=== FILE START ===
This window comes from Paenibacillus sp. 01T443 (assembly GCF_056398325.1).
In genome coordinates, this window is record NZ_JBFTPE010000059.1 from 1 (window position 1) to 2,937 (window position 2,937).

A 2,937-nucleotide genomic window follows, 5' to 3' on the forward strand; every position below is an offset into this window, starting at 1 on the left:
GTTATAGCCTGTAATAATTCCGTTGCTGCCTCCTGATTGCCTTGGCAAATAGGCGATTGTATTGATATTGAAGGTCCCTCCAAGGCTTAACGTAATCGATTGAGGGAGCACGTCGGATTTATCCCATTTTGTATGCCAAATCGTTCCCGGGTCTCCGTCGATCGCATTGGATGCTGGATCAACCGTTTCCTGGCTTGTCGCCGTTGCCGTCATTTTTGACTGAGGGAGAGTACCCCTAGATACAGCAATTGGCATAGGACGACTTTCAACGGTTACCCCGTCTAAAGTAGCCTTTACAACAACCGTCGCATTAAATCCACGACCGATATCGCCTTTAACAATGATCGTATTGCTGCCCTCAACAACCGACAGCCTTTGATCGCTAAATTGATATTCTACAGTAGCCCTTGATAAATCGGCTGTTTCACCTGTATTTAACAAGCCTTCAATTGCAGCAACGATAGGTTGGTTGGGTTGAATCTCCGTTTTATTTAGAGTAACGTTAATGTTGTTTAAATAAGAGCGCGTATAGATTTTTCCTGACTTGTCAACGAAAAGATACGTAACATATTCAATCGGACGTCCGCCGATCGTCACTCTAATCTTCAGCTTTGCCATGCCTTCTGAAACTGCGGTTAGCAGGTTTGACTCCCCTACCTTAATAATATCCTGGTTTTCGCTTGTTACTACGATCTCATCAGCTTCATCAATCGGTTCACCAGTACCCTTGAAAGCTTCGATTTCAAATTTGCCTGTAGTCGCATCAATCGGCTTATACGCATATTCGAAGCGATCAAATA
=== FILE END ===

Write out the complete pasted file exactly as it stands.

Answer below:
This window comes from Paenibacillus sp. 01T443 (assembly GCF_056398325.1).
In genome coordinates, this window is record NZ_JBFTPE010000059.1 from 1 (window position 1) to 2,937 (window position 2,937).

A 2,937-nucleotide genomic window follows, 5' to 3' on the forward strand; every position below is an offset into this window, starting at 1 on the left:
GTTATAGCCTGTAATAATTCCGTTGCTGCCTCCTGATTGCCTTGGCAAATAGGCGATTGTATTGATATTGAAGGTCCCTCCAAGGCTTAACGTAATCGATTGAGGGAGCACGTCGGATTTATCCCATTTTGTATGCCAAATCGTTCCCGGGTCTCCGTCGATCGCATTGGATGCTGGATCAACCGTTTCCTGGCTTGTCGCCGTTGCCGTCATTTTTGACTGAGGGAGAGTACCCCTAGATACAGCAATTGGCATAGGACGACTTTCAACGGTTACCCCGTCTAAAGTAGCCTTTACAACAACCGTCGCATTAAATCCACGACCGATATCGCCTTTAACAATGATCGTATTGCTGCCCTCAACAACCGACAGCCTTTGATCGCTAAATTGATATTCTACAGTAGCCCTTGATAAATCGGCTGTTTCACCTGTATTTAACAAGCCTTCAATTGCAGCAACGATAGGTTGGTTGGGTTGAATCTCCGTTTTATTTAGAGTAACGTTAATGTTGTTTAAATAAGAGCGCGTATAGATTTTTCCTGACTTGTCAACGAAAAGATACGTAACATATTCAATCGGACGTCCGCCGATCGTCACTCTAATCTTCAGCTTTGCCATGCCTTCTGAAACTGCGGTTAGCAGGTTTGACTCCCCTACCTTAATAATATCCTGGTTTTCGCTTGTTACTACGATCTCATCAGCTTCATCAATCGGTTCACCAGTACCCTTGAAAGCTTCGATTTCAAATTTGCCTGTAGTCGCATCAATCGGCTTATACGCATATTCGAAGCGATCAAATA